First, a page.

I discuss my plan for Medicare and Medicaid under healthcare. This specifically covers Social Security and social safety net programs. We spent $888 billion on Social Security in 2015, and $362 billion on federal safety net programs.[1]

The last legislation to raise the retirement age was signed into law by Ronald Reagan in 1983. Under this legislation, the age was to gradually raise from 65 to 67 between 2002 and 2027.[2] When Ronald Reagan signed the age increase into law, the life expectancy at birth in the United States was 73.7 years. By the time it went into effect in 2002, it was 77.0 years. It is currently 78.8 years.[3] In many other developed countries in Europe, Asia/Pacific, and Canada, it is over 80, with some even over 83 years.[4] We can achieve that as well, so with people living more than 5 years longer than they did when Reagan signed the last increase, and 1.8 years longer than when it went into effect, and several years of potential to be attained, we have more time to work and still have more time for retirement. Therefore, to offset the cost of an aging population, my proposal for Social Security is to raise the retirement age to 70, and the early eligibility age to 64. A Congressional Budget Office (CBO) estimate from 2012 estimated the effects of gradually raising the full retirement age by 2 months a year until it reaches 70 and raising the early eligibility age to 64. They estimated that $120 billion would be saved over 9 years. As a result of people staying in the workforce longer, the labor force and Gross Domestic Product (GDP) would be increased by about 1%, and federal revenues would increase by half a percent of GDP, which based on 2016 GDP would be over $90 billion.[5] Eliminating the Social Security taxible maximum, while also proportionally extending benefits could close the long-range actuarial imbalance by nearly 95%. This would only affect those earning the highest wages, and the majority of Americans would be unaffected.[6]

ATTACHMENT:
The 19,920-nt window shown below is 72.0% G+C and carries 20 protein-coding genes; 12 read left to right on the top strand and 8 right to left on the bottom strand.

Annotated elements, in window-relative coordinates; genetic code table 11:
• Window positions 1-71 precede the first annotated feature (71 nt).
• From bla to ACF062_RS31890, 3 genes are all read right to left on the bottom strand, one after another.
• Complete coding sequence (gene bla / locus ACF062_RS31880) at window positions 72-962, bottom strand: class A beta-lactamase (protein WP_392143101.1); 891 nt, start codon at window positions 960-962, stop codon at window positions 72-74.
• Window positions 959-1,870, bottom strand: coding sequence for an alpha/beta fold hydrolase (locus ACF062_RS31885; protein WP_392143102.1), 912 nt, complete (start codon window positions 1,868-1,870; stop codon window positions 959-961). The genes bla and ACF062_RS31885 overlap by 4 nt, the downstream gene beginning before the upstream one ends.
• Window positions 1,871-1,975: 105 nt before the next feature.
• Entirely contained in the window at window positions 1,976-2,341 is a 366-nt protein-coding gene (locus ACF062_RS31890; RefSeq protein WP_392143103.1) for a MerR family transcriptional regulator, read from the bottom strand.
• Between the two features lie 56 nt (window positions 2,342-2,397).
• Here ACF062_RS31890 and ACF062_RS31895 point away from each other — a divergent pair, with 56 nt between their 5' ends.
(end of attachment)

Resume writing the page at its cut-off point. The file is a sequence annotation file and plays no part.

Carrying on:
As we come out of the recession, safety net spending has been on the decline, but there are still efforts that can be made to reduce safety net spending. We do not need to give anyone the idea, no matter how misleading it may be, that there are financial incentives or benefits for having children when the parents can’t support them. Children should not make parents eligible for more income supplement benefits. If a beneficiary does not have a demonstrable disability, then benefits will gradually decrease unless the beneficiary is employed at least 25 hours/week. If employment is terminated by the beneficiary or the employer due to inadequate performance within a year, the beneficiary will not be eligible for new benefits. Municipal work-programs, such as cleaning up litter or doing other work a community may need, would also be an option to maintain benefits. We also need to ensure that housing benefits enable people to move into communities that will be positive influences to help them succeed.

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